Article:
Friday, September 15, 2006

Come On, Baby - Let's Do The Twist

Posted by codemorse

From The NY Times, courtesy of This Modern World:

...the other striking feature of [Bush's] conversation is that he possesses an unusual perception of time. Washington, and modern life in general, encourages people to think in the short term. But Bush, who stands aloof, thinks in long durations.

“I got into politics initially because I wanted to help change a culture,” he says, referring to his campaign against the instant gratifications of the 1960’s counterculture. And he sees his efforts today as a series of long, gradual cultural transformations. Like many executives, he believes that the higher you go, the further into the future you should see, and so his conversation is filled with speculations about the long-term effects of deep social trends — the current religious awakening or the politics of volunteer armies.

Sitting between busts of Lincoln and Churchill, [Bush] continued, “My hope is to leave behind something — foundations and institutions that will enable future presidents to be able to more likely make the tough decisions that they’re going to have to make.”

“Ideological struggles take time,” he said, explaining the turmoil in Iraq and elsewhere. He said the events of weeks or months were just a nanosecond compared with the long course of this conflict. He was passionate on the need for patience and steadfastness. He talked about “inviolate” principles written upon his heart: “People want you to change. It’s tactics that shift, but the strategic vision has not, and will not, shift.”

Ideological struggles take time? The kind of time this Administration did not allow for when planning the invasion of Iraq?

Patience? The sort of patience he refused to exercise when it became clear that the UN inspectors were, in fact, not finding any WMDs in Iraq, and that the reason for this was almost certainly that there were no weapons to be found?

Believe it or not, I have some sympathy for Mr. Bush. At day's end, I think he's doing what he believes is right. The problem is that we disagree entirely on what is "right," and how to go about doing it.

The craven image-creation this Administration has engaged in, from making Bush simulataneously " stand aloof" and be "a man you'd want to have a (non-alcoholic) beer with", to having him simultaneously insist that he doesn't read the papers, yet reads Camus; to situating him between the busts of two historical emancipators, is enough to throw distrust all over what he "stands" for.

The simple, sad truth is that it just doesn't matter what Bush and Co. say anymore. Our own ideological trenches are dug far too deep to change opinions on "the Great Divider". That's damn ironic, considering that it's an ideological struggle we're involved in. The sort of down-the-rabbit-hole logic that's now employed is the essence of flip-floppery. It's worse than any change in position John Kerry ever made, and it's worse because unlike Kerry, Bush is in charge of the country. Bush is the champion of a swift, decisive victory in Iraq before he was always aware that such a struggle might take years and years and years to "win." Bush wanted to unite the country, not divide it - until it became politically expedient to divide us more than we've ever been in my lifetime. Bush wants to protect freedom - and to do so, he'll remove every last one of America's civil liberties.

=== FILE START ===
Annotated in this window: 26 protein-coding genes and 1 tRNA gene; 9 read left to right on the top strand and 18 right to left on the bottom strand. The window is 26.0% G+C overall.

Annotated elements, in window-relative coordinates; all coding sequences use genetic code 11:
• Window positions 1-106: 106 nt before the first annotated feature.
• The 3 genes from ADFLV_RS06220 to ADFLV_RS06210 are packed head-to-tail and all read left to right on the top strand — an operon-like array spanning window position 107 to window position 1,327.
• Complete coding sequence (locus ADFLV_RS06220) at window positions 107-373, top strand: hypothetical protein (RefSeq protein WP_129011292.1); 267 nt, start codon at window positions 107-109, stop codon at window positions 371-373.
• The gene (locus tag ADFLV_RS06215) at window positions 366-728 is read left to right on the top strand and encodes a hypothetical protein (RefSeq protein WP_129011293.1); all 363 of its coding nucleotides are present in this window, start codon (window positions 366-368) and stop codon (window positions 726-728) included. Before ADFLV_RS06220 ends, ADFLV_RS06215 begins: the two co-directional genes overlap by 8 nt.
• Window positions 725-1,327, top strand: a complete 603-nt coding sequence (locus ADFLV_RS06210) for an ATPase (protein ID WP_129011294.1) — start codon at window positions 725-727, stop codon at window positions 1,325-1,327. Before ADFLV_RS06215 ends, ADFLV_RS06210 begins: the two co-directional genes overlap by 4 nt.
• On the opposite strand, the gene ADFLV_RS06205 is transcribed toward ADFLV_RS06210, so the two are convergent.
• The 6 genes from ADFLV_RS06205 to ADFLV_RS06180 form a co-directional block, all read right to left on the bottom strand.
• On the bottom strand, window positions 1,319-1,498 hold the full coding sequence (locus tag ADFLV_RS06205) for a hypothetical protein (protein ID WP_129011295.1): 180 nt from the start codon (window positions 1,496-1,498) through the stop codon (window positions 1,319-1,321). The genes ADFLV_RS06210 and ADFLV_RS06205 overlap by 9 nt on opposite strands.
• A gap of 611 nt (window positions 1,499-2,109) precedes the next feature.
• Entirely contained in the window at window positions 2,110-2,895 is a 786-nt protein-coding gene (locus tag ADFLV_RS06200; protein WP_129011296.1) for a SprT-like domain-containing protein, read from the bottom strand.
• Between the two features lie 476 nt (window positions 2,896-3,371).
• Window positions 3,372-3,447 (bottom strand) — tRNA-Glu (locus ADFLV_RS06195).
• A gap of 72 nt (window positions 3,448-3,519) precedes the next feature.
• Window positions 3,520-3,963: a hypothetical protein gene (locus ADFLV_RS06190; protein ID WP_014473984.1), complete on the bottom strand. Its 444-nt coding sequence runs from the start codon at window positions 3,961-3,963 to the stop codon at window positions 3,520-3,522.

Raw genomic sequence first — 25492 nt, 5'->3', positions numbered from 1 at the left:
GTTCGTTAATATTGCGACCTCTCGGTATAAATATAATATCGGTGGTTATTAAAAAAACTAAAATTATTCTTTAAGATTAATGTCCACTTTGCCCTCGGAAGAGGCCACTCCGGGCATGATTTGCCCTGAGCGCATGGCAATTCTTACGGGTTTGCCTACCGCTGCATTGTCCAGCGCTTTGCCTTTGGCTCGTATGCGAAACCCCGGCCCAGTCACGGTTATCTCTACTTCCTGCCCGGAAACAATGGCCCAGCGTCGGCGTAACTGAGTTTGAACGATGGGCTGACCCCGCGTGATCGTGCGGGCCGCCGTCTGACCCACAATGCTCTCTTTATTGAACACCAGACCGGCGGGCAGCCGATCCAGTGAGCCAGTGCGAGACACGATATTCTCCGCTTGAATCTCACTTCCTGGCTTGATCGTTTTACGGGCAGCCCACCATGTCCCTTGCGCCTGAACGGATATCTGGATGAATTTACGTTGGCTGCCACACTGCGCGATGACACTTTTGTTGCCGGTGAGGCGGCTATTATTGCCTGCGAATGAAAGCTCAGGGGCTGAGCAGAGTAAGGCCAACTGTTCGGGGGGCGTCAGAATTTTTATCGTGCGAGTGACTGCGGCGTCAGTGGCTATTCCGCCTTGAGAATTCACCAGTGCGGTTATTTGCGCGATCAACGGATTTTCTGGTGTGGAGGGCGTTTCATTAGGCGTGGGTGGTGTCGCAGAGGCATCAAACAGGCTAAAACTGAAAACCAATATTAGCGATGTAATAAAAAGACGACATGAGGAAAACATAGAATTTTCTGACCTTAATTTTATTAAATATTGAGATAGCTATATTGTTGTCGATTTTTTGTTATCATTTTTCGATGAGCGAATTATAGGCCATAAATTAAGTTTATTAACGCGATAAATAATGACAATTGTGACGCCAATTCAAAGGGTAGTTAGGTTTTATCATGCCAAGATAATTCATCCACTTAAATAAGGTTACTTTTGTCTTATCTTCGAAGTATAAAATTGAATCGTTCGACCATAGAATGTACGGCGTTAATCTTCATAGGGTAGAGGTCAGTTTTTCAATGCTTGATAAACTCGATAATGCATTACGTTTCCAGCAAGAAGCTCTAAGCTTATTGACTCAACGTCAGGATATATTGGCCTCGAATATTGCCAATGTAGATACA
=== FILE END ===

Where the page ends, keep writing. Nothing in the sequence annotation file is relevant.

For every Republican who claims that the division in this country is the fault of cut n' run liberals who care more about dividing a nation than they do about healing it, I say this:

Republicans are planning to spend the vast majority of their sizable financial war chest over the final 60 days of the campaign attacking Democratic House and Senate candidates over personal issues and local controversies, GOP officials said.

The National Republican Congressional Committee, which this year dispatched a half-dozen operatives to comb through tax, court and other records looking for damaging information on Democratic candidates, plans to spend more than 90 percent of its $50 million-plus advertising budget on what officials described as negative ads.

Why is there such "Bush Hatred" right now?

Easy - because despite his seemingly-sincere desire to "do something" about terror, his methods, his philosophies, and his party's approach to politicking is worthy of disgust. Do I love the Dems and their approach? Hell, no. But then the Dems aren't currently fighting in government to consolidate even more power into a single branch of government, are they?


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